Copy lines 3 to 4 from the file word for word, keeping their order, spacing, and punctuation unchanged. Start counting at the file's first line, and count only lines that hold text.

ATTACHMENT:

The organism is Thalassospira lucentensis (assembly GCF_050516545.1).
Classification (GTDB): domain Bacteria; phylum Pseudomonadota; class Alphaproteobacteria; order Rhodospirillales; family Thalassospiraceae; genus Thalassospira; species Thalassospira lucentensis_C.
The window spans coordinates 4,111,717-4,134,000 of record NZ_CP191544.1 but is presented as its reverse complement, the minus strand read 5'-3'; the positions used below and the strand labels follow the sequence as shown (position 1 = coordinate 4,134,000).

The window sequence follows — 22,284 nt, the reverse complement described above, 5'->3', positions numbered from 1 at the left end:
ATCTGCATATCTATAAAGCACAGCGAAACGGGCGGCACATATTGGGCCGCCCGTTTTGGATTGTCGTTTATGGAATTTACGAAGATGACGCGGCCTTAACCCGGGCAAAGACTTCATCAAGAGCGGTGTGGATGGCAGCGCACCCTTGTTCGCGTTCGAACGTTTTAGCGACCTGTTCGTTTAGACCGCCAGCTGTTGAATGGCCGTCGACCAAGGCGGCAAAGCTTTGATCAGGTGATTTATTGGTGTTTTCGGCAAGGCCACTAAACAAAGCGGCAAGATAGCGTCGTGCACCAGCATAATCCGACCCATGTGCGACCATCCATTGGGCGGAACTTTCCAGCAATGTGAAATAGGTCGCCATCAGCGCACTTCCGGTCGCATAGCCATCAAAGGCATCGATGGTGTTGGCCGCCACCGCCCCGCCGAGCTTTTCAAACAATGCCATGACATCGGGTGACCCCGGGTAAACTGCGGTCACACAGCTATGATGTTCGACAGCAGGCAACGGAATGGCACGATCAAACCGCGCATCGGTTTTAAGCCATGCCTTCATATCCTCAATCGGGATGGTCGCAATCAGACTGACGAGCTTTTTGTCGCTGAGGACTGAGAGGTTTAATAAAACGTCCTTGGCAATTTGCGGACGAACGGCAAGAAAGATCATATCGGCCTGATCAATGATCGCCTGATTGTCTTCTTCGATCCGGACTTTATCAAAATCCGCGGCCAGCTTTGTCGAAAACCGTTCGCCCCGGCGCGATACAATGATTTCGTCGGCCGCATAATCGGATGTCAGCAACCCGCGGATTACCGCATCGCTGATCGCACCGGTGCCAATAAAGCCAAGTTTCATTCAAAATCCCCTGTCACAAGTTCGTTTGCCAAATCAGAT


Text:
The window spans coordinates 4,111,717-4,134,000 of record NZ_CP191544.1 but is presented as its reverse complement, the minus strand read 5'-3'; the positions used below and the strand labels follow the sequence as shown (position 1 = coordinate 4,134,000).

The window sequence follows — 22,284 nt, the reverse complement described above, 5'->3', positions numbered from 1 at the left end: